Tuesday, December 21, 2004

Ignorance of this country

As in ignorance of what this country is and where it's been. Smallest Minority links to an article by a university professor about the truly abysmal ignorance of most of his students of American History. It really is appalling.

My daughter brought this to my attention when she was in eighth grade. That was when I found out she'd had Chinese, and African, and all the PC history, but not a single American history class. I was really pissed of by this, and proceeded to remedy it by telling her some things- over time- and showing her some materials I had. One advantage of messing with Buckskinning was having had a subscription to 'Muzzleloader' and 'Muzzleblasts' magazines; lots of articles on early U.S. and colonial history, generally told with good style, and she ate them up. Same for my son.

Another problem; she had a history teacher who was dismissive of anything he hadn't heard of, and if shown the proof got downright hostile. A teacher should be glad to learn of new facts, new stories, not mad about it.

I really don't understand how someone can look at this country, warts and all, and not like it. Especially I don't get those who speak of how awful we are and then heap praises on people like Fidel Castro. (and they get really hostile when you point out what a bastard he is. They also don't like it when you point out that the British and Canadian healthcare systems are pretty bad; they're FREE! and that's all that matters, apparently) Criticize problems, yes. Want to fix them? Sure. But to condemn everything about this country because it doesn't meet some intellectual definition of 'perfect' is a load of crap.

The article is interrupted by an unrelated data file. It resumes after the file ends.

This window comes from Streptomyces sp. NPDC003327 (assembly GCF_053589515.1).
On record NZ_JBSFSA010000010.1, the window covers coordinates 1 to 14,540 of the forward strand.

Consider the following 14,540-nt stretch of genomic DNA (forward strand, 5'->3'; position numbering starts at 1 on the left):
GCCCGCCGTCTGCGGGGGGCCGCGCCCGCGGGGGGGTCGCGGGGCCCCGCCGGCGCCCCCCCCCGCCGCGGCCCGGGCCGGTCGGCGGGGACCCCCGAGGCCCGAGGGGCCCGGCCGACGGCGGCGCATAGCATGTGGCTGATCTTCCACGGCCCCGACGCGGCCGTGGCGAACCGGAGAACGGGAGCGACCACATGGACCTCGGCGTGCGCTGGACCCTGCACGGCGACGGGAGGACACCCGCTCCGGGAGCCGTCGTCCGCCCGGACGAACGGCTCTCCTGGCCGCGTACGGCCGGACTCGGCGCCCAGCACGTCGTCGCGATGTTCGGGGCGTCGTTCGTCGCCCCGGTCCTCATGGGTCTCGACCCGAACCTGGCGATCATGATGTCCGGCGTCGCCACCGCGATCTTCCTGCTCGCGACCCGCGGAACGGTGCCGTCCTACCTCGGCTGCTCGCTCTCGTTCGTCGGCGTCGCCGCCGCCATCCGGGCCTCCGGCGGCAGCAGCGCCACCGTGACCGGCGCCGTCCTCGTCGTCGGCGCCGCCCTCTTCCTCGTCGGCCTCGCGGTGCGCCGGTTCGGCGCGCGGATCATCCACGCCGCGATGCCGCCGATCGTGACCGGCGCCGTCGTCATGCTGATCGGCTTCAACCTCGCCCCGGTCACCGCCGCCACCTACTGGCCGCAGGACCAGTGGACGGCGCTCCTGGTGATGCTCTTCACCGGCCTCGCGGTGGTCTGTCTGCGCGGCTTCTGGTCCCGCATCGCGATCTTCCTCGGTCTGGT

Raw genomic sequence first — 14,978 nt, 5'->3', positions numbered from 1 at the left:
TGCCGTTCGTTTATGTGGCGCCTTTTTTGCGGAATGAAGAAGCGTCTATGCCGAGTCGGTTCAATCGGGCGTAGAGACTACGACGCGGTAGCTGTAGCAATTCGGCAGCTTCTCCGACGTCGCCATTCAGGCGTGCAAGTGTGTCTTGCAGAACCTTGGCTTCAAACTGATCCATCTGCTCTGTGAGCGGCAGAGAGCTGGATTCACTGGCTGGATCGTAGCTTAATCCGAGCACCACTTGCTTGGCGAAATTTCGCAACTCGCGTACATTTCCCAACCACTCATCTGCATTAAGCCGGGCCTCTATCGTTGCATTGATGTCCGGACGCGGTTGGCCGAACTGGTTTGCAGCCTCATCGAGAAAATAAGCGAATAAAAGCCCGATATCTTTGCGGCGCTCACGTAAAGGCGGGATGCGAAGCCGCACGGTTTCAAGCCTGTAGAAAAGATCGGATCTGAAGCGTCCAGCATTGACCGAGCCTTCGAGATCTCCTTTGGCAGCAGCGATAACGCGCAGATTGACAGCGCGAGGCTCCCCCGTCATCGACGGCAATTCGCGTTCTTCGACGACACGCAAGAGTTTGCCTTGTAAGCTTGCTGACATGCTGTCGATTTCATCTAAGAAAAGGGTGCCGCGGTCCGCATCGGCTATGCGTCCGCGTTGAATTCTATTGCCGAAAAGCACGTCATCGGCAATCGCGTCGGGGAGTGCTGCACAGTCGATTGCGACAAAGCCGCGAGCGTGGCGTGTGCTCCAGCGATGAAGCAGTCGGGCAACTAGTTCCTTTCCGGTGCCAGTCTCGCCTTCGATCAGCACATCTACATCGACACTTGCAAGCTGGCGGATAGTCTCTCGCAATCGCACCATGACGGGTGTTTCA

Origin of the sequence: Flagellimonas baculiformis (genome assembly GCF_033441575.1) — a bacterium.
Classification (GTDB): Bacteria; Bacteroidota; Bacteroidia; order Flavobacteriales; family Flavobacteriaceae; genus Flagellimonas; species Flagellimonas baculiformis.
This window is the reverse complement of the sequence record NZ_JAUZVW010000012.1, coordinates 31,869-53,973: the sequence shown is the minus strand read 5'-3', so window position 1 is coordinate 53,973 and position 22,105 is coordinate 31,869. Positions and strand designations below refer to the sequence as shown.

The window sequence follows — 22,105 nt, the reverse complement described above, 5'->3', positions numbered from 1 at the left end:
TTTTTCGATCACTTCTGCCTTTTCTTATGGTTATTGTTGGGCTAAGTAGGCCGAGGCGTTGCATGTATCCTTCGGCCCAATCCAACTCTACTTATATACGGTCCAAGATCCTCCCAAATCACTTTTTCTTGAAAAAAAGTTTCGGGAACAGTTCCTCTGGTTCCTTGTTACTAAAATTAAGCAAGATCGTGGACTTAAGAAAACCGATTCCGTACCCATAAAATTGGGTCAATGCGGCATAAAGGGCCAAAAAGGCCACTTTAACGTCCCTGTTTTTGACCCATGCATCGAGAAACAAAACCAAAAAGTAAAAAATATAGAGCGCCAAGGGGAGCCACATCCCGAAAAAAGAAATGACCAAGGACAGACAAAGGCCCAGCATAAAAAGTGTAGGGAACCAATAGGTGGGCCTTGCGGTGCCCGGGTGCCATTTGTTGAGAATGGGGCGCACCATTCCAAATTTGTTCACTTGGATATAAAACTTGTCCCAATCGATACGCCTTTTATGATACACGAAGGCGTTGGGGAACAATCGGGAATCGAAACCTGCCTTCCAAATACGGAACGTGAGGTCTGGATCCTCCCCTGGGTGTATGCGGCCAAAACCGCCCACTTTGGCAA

What do you want to bet many/most of those students in the article saw 'Farenheit 9-11' and believed it? And probably never saw any of the listings of falsehoods in it?

One of the things that struck me in the article was how the students thought having to open a book 'is an exotic and particularly cruel form of punishment'. Oh, God, how can you NOT like to read?!?!

If I didn't have to go to work I'd head for the range.

1 comment:

Francis W. Porretto said...

-- Oh, God, how can you NOT like to read?!?! --

Reading requires what Robert Heinlein once called "an extension of the psycho field," and what we less eloquent types call "a little imagination." Even when you're reading nonfiction, your imagination has to be engaged, at least to the extent of visualizing the subject matter.

But sufficient imagination to enjoy reading is not an inborn capacity. It must be elicited and nourished -- and not much effort is going into that these days.

I could cite reasons, but I'm sure you know them all already.